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By Miriam Raftery

October 9, 2017 (Washington D.C.) – President Donald Trump has rolled out a tax reform plan that would slash the corporate tax rate from 35% to 20% and cap at 25% the rate for “pass through” entities from small businesses to large pass-through entities such as hedge funds.  It eliminates inheritance taxes on large estates and changes tax brackets from seven to just three—12%, 25% and 35%.  So, the poorest taxpayers now paying 10% would pay more, while the wealthiest now paying 39.6% would pay less.

But slashing taxes comes at a price, with some experts predicting the measure would raise the federal debt by $2 trillion, at odds with Republicans’ campaign promise to reduce the federal debt.

Trump calls the plan “a revolutionary change” and claims the “biggest winners will be the everyday American workers as jobs start pouring into our country and companies start competing for American labor and as wages start going up at levels that you haven’t seen in many years. But some economic experts cast doubts on that rosy projection, citing contradictory historical evidence on “trickle-down economics.”

The Trump plan also eliminates many tax deductions, including deductions for state taxes paid. However, it also doubles the standard tax deduction to $12,000 for individuals and $24,000 for married couples filing jointly.  So, it’s unclear whether limited tax savings for middle income earners due to some provisions of the tax plan might be offset by paying more due to other changes in the plan.

It would retain the mortgage deduction and tax credits for low-income housing construction, research and development and charitable giving, but would eliminate most other itemized deductions and tax credits that many businesses and individual taxpayers now utilize. Biggest beneficiaries could be multinational corporations since these U.S. companies would no longer be taxed on their overseas earnings, though there’s talk of adding a repatriation tax to encourage companies to bring jobs home.

Senate Republicans apparently don’t want financial scrutiny of their plan; they added a provision in their budget that waives a normally required analysis of the tax bill by the nonpartisan Congressional Budget office before the vote.

But the nonpartisan Committee for a Responsible Federal Budget estimates the plan would result in an estimated $2.2 trillion in net tax cuts- meaning tax cuts not offset by increased revenues, thus deepening the deficit if that project is accurate, the Los Angeles Times has reported.

One of the biggest changes, in “pass through” rules is touted as helping small businesses. But in fact, nearly half of all businesses in the U.S. including sole proprietorships and partnerships now report pass-through income – a big change from the past, when only 20% did so.  The Los Angeles Times reports that “pass-through rules have been a boon to the 1%” who funnel much of their income through pass-through entities.   Now their taxes will be dramatically slashed under the Trump plan – and such entities benefitting can include “most hedge funds, private equity funds, law, consulting and accounting firms” that are partnerships including “large, global enterprises,” Aaron Krupkin and Adam Looney of the Brookings Institution have said.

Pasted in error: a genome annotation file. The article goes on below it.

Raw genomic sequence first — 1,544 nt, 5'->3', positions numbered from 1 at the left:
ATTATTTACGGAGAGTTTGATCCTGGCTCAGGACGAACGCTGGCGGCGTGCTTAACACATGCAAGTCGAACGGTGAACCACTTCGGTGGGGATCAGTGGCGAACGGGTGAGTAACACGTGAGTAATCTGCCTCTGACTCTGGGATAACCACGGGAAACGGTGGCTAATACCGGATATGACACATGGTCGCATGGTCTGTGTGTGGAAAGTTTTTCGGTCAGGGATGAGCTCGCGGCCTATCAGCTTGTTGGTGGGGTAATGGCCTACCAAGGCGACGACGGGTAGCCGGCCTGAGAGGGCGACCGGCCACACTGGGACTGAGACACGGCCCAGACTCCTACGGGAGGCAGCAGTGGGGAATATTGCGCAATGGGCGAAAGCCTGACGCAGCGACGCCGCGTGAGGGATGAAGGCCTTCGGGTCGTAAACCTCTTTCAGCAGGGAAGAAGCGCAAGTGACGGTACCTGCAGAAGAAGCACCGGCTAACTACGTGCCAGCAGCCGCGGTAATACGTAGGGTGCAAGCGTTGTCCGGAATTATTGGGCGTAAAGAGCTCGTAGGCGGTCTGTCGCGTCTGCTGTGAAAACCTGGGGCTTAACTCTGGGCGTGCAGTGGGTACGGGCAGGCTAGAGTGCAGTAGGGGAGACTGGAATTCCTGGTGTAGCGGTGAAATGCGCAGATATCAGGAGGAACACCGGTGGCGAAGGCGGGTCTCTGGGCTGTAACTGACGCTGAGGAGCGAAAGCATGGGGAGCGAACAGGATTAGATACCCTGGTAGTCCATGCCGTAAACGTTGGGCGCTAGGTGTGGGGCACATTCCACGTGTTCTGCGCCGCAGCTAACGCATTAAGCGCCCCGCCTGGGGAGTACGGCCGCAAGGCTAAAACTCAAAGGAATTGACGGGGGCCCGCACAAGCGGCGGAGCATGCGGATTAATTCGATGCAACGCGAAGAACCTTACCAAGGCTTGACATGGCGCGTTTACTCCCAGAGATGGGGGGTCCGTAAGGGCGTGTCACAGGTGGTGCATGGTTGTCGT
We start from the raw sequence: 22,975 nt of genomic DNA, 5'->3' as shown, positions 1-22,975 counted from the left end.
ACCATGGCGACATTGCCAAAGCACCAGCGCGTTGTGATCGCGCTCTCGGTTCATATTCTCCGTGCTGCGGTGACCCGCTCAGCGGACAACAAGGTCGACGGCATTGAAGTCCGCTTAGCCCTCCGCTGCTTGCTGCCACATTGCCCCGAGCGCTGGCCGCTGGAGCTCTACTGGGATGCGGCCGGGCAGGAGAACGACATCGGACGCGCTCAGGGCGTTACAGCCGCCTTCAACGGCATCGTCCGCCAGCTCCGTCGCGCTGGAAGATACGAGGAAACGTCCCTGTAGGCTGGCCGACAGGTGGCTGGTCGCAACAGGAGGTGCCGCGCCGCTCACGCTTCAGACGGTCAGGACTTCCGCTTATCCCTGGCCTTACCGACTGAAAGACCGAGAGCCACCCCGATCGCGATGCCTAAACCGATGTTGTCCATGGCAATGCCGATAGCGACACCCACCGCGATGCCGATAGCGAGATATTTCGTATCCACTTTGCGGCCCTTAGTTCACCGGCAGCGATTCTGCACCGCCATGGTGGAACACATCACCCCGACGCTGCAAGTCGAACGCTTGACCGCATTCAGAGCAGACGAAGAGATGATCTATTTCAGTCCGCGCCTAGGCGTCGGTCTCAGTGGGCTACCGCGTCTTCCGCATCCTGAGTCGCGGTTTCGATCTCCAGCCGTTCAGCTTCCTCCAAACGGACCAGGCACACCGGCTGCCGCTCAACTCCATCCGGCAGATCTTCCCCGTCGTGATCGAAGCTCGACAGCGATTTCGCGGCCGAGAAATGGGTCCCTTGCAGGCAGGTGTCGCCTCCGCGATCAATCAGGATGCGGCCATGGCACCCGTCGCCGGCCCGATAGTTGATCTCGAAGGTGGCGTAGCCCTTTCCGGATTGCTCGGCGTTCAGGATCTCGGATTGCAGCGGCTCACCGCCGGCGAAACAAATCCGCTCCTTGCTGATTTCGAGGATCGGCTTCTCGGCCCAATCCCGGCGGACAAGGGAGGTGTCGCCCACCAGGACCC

House Speaker Paul Ryan has previously criticized what he called “crushing” federal debt.  But when asked about the seeming hypocrisy in campaigning on lowering the national debt but now backing a tax plan that could hike the debt, GOP leaders claim their tax plan would spur corporations and the wealthy to invest in growing jobs that would ultimately produce enough new income to offset their deep tax cuts.

While theoretically possible, the track effort on past such efforts has been less than successful. In Kansas, the only state that exempted all pass-through income from state taxes five years ago, resulted not in increased revenue, but instead plunging revenues that created a budget crisis and led to repeal of the measure earlier this year. 

Conservatives however tout the Reagan era, when the economy grew 7.3% after slashing top income tax levels from 70% to 28% and increasing tax deductions for businesses, as evidence that trickle-down economics can work. But Reagan also boosted defense spending by more than $125 billion dollars, so it’s unclear just how much of the growth was due to increased defense industry jobs instead of cutting taxes. But Reagan’s reign also tripled the national debt to $2.8 trillion, USA Today reports.

But Liberals point out that President Bill Clinton raised taxes significantly and yet had stronger economic growth than Reagan.  Jared Bernstein, senior fellow at the Center on Budget and Policy Priorities and former Chief Economist to former Vice President Joe Biden has noted that during Clinton’s eight-year term, 22 million jobs were created and the economy grew an average 3.8% for each of those eight years.  The tech boom also came during the Clinton era, despite the increased taxes. 

Democrats criticize the measure as helping primarily the top one percent of income earners at the expense of others.  “If this framework is all about the middle class, then Trump Tower is middle-class housing,” Senator R on Wyden (D-Oregon) said, the New York Times reports.

Critics have further argued that now is not the time for such cuts at a time when the nation is reeling from major hurricane damage in Florida, Texas and Puerto Rico, where victims’ advocates contend the administration seeks to aid the rich and corporations on the backs of hurricane survivors who need federal aid to rebuild or relocate.

Congress has also let the Children’s Health Program expire and made cuts in other popular programs, and could potentially be left with even less federal funding for future priorities if the Trump tax plan is approved as drafted. 


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